HTC Incredible S review

HTC's first UK four inch screen on a novel chassis shape

The definitive HTC Incredible S review
The definitive HTC Incredible S review

Why you can trust TechRadar We spend hours testing every product or service we review, so you can be sure you’re buying the best. Find out more about how we test.

HTC Incredible S review: Messaging

HTC incredible s review

Messaging is integral to the performance of the HTC Incredible S, and once again HTC has come up trumps with the range of things you can do with it.

We're talking email (both POP/IMAP and Exchange) SMS, MMS, IM, Twitter and Facebook – very easy to set up (with some clever auto completing email addresses if they look like the main Googlemail one) and quick to load.

If you didn't know, you will need a Google account to use this phone - but then again, with the range of things it gets you (Maps, Mail, search history etc) it's worth it, and easy to set up.

HTC incredible s review

In fact it only takes around two minutes to set up all the above accounts, even Exchange – that only takes a user name and password and in 90% of the cases you'll be receiving work emails in a trice. If not, then manual set up is just a click away, although you'll need to badger your IT department for the info.

The keyboard on the HTC Incredible S is once again fantastic – it's highly responsive, works out which words you're after most of the time and defaults to them, and also has cursor keys at the bottom to move around the text when you only want to change a single letter.

HTC incredible s review

Perhaps we've been a little bit spoiled, but we didn't notice any massive improvements from the original Desire in the new Incredible S - however it was slick, responsive and mostly correct, and it's still one of the best out there in terms of touchscreen keyboards.

HTC incredible s review

The Sense UI version of the Email inbox is still present, offering more swipe-able options at the bottom of the screen to make navigating through the multitude of messages.

For instance, you can swipe along to only see messages from your favourite contacts, meaning you can quickly get to the important stuff from the cool people easier.

You can specify who this group is – the lists can be altered using the 'View' category in the menu if you don't just want to see your favourites.

HTC incredible s review

In terms of social networking, there are three clients included in the box – although Twitter is doubled up, so it's technically four.

Both the official Android Twitter client and HTC's Peep are included out of the box, which is odd – especially when HTC's Peep is the one that serves the notifications that you have mentions and messages automatically, and you'll need to make the switch if you begin using the official application.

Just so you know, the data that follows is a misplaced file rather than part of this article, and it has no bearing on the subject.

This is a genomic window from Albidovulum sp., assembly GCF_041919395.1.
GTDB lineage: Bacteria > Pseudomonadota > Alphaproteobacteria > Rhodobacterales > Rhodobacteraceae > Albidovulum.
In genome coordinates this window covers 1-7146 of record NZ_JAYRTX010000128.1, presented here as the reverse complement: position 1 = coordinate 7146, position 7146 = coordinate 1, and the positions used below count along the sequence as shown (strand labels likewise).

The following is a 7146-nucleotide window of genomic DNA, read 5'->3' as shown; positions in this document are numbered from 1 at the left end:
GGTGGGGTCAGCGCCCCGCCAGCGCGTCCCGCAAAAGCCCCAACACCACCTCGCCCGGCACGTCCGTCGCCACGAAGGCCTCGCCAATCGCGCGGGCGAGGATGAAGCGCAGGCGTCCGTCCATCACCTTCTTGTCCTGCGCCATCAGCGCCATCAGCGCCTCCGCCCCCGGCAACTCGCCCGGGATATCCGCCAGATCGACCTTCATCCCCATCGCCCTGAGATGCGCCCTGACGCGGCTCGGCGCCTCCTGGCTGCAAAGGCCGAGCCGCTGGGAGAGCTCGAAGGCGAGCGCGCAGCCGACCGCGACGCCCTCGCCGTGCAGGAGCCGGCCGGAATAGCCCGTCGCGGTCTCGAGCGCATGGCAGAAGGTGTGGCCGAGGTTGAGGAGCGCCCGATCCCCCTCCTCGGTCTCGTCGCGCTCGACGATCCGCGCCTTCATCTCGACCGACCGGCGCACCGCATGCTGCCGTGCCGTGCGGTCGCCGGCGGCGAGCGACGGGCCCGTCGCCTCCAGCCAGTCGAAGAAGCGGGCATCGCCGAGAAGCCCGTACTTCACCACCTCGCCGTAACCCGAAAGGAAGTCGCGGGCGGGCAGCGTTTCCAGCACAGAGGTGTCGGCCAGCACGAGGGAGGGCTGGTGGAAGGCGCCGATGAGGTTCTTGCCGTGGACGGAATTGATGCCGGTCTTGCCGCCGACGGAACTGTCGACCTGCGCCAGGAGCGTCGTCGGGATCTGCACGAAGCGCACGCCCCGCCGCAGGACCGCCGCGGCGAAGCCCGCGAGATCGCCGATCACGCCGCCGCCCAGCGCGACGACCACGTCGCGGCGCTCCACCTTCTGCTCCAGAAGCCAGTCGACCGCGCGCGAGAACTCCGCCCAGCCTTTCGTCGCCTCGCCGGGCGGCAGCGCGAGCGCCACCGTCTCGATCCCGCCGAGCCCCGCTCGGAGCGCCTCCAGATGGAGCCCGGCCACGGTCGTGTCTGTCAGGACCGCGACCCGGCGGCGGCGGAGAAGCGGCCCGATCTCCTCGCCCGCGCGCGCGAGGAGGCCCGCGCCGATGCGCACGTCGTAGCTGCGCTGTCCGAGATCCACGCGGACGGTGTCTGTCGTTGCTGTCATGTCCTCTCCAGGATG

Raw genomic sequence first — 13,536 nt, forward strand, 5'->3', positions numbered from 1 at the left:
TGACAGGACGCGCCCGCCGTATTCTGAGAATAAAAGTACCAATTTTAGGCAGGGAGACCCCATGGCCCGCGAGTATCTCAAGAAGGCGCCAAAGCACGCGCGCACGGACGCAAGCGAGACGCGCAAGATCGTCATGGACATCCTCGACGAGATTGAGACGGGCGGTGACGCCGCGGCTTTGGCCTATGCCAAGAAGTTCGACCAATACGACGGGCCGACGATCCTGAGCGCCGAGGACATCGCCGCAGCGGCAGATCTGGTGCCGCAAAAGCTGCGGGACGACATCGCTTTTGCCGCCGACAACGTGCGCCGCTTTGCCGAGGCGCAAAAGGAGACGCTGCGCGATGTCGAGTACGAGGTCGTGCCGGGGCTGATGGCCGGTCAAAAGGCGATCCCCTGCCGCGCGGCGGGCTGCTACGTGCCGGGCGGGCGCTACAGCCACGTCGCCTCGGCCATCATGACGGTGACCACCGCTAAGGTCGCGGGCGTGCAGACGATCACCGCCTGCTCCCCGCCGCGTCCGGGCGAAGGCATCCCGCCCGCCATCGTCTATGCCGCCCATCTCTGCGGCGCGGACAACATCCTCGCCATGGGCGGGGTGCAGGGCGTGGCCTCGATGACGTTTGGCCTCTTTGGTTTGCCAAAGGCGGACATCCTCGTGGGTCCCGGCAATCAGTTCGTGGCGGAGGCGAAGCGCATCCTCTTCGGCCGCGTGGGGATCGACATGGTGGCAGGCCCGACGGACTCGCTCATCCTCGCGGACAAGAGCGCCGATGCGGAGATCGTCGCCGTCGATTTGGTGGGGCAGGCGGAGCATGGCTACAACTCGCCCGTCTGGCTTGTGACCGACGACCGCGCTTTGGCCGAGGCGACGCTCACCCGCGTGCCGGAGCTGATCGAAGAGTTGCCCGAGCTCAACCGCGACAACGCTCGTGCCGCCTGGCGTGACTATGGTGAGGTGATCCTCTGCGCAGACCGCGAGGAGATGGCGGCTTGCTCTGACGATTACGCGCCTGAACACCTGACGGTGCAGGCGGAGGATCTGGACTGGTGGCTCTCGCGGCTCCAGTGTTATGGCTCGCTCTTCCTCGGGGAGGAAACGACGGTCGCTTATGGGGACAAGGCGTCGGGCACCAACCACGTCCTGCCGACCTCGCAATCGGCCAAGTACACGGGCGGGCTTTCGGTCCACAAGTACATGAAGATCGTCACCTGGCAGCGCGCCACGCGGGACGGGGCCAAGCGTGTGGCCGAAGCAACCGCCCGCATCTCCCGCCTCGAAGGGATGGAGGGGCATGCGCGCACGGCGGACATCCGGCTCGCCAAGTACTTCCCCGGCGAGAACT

Both are easy to use though – Peep is a little less functional but perfectly usable Twitter offers more in terms of wider searching – although there are other (in our opinion, better) options available on the Android Market, like UberCurrent.

Facebook is handy, as it's been overhauled to offer up new elements like a photo stream under the icons grid (and FINALLY includes Facebook Chat), and of course Google Talk is included too for instant messaging.

HTC incredible s review

You get chat notifications as well as the ability to have multiple chats at once –it's not earth shattering, especially if you've never used it, but if you're one for a spot of Google Talking then this is a pretty good way to keep it happening on the go.

However, one note of caution - while the text messaging section is great, with threaded messages and the ability to see history between you and chums in their contact profile, the pictures don't seem to pull through to the inbox, so you can't see their face when texting.

Oddly, this is because the messaging interface draws contacts from the SIM card instead of the phone - if you delete all your contacts off the SIM and then reattach them, this fixes things, but it's a hassle you shouldn't have to go through.

Gareth Beavis
Formerly Global Editor in Chief

Gareth has been part of the consumer technology world in a career spanning three decades. He started life as a staff writer on the fledgling TechRadar, and has grown with the site (primarily as phones, tablets and wearables editor) until becoming Global Editor in Chief in 2018. Gareth has written over 4,000 articles for TechRadar, has contributed expert insight to a number of other publications, chaired panels on zeitgeist technologies, presented at the Gadget Show Live as well as representing the brand on TV and radio for multiple channels including Sky, BBC, ITV and Al-Jazeera. Passionate about fitness, he can bore anyone rigid about stress management, sleep tracking, heart rate variance as well as bemoaning something about the latest iPhone, Galaxy or OLED TV.